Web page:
Thieves on Sunday broke in to the fabled Fontainebleau castle south of Paris and stole around 15 “priceless” Chinese artefacts in a lightning raid, according to French authorities.
The objects were housed in the Empress’s Chinese Museum at the palace, located about 50km southeast of Paris. The robbery lasted for seven minutes, according to official reports.
These included a crown of the King of Siam, given to Emperor Napoleon III during the king’s official visit to France in 1861; an enamel piece that dates from the reign of Emperor Qianlong in the 17th century; and a Tibetan mandala. The palace official described them as “priceless.”
The objects at Fontainebleau were assembled by Empress Eugenie, wife of Emperor Napoleon III, for her Chinese museum in 1863. The crown was donated by the ambassador of Siam, now Thailand, during their official visit to France two years earlier.
Jean-Francois Hebert, who runs the Fontainebleau castle, said it was a “very big shock and trauma”.
“We think they were very determined, knew exactly what they were looking for and worked in a very professional manner,” added Hebert.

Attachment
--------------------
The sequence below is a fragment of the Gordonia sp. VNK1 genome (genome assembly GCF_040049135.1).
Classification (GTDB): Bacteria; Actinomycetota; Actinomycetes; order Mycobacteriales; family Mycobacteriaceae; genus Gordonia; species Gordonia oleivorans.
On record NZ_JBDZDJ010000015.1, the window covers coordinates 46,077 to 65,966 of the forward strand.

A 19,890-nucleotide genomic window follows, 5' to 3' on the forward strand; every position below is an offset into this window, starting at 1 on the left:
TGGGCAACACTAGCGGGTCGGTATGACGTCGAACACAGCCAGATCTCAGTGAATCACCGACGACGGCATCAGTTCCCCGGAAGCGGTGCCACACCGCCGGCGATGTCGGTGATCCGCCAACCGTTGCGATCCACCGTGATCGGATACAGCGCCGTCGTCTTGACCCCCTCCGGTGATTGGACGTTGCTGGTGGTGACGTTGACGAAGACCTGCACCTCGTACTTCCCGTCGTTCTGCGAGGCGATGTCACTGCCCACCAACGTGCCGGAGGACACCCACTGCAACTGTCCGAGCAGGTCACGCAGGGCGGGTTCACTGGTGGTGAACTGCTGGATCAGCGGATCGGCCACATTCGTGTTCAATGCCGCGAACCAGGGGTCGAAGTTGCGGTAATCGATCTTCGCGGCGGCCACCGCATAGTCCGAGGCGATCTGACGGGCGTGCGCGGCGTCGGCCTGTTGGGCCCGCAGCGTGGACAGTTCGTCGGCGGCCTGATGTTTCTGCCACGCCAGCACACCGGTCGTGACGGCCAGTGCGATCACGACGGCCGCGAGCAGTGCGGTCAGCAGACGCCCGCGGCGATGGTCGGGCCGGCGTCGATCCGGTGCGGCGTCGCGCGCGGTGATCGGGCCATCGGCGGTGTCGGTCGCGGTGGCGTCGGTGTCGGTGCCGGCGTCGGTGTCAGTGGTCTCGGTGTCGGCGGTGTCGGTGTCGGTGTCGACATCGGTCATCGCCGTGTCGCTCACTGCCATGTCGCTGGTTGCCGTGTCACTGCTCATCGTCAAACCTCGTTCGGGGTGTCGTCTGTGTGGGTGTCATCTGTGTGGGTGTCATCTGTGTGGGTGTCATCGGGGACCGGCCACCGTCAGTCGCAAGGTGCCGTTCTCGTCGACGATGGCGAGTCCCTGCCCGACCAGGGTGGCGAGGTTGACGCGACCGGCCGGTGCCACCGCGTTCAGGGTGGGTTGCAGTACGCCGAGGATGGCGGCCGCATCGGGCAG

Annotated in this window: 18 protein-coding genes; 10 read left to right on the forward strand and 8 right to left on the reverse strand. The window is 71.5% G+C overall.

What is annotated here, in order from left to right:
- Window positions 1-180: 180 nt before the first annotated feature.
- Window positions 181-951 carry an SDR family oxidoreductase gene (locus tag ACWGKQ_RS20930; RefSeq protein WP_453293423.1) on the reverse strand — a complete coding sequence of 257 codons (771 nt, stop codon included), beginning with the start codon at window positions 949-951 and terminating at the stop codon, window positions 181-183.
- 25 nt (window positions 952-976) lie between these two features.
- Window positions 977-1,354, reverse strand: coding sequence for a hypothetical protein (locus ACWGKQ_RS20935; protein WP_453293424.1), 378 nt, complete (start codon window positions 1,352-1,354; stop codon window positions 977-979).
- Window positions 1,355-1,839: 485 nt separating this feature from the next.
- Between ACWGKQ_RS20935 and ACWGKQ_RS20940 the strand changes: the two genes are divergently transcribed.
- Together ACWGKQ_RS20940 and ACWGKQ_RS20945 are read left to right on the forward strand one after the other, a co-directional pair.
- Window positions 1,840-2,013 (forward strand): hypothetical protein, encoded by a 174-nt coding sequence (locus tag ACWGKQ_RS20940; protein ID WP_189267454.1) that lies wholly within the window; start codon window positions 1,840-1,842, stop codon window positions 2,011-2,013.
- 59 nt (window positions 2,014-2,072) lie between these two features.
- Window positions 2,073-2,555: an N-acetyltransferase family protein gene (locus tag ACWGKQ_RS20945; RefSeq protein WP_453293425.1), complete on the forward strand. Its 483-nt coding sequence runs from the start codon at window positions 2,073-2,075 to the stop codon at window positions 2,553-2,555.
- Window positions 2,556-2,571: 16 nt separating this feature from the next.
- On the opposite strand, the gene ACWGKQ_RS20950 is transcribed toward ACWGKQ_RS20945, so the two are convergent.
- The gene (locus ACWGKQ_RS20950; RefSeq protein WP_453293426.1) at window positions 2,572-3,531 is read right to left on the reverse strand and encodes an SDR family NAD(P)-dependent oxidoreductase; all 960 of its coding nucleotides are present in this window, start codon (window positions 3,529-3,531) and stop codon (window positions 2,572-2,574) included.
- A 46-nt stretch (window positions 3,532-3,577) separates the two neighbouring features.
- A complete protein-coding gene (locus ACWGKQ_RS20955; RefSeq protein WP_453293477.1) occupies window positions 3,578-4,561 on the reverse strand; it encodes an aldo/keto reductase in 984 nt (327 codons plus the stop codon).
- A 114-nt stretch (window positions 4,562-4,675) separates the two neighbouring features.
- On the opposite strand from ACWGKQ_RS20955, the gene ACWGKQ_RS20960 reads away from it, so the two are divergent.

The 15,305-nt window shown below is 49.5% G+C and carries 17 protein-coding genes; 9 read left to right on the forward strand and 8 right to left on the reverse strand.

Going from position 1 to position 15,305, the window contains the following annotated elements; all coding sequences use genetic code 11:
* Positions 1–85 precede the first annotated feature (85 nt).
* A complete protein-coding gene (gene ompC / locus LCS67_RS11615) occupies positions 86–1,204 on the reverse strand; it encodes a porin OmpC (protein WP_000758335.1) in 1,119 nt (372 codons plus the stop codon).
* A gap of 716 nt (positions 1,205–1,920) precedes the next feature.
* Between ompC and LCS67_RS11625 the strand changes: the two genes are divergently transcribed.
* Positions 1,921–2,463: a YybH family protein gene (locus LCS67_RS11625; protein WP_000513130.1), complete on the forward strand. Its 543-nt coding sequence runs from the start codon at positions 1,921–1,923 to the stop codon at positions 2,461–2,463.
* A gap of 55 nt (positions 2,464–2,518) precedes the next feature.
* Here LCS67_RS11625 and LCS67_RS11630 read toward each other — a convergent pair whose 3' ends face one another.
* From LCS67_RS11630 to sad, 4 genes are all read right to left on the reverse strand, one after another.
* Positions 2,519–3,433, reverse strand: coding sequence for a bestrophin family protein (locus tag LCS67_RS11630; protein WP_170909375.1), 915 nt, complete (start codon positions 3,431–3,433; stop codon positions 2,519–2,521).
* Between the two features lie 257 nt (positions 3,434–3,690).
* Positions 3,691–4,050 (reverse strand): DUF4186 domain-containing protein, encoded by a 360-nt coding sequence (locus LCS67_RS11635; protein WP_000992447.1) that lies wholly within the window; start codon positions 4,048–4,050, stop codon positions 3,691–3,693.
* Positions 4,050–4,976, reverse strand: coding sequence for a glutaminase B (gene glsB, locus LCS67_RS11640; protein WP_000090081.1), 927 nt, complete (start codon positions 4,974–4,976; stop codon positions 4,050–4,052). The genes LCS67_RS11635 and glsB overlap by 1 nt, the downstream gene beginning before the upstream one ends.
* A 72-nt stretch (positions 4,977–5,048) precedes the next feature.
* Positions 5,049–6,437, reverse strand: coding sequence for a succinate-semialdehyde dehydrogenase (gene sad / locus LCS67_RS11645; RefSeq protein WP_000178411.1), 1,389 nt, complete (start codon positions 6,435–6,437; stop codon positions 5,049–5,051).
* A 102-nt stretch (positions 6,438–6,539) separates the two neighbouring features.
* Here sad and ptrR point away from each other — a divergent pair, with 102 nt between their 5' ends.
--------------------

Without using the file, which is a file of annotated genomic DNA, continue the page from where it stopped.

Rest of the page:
“They were among the most beautiful pieces in the museum,” said palace president Jean-Francois Hebert. “We think they (the thieves) were very determined, knew exactly what they were looking for and worked in a very professional manner,” the BBC quoted him as saying.
The Chinese Museum will be closed for several months. France’s Ministry of Culture and the police are investigating the case, according to China’s state newswire Xinhua.
The ministry said the burglary, which happened in one of the most secure parts of the castle, took only seven minutes and that an investigation had been launched.
The Chateau de Fontainebleau was the residence of French monarchs from Louis VII through Napoleon III and is now a national museum.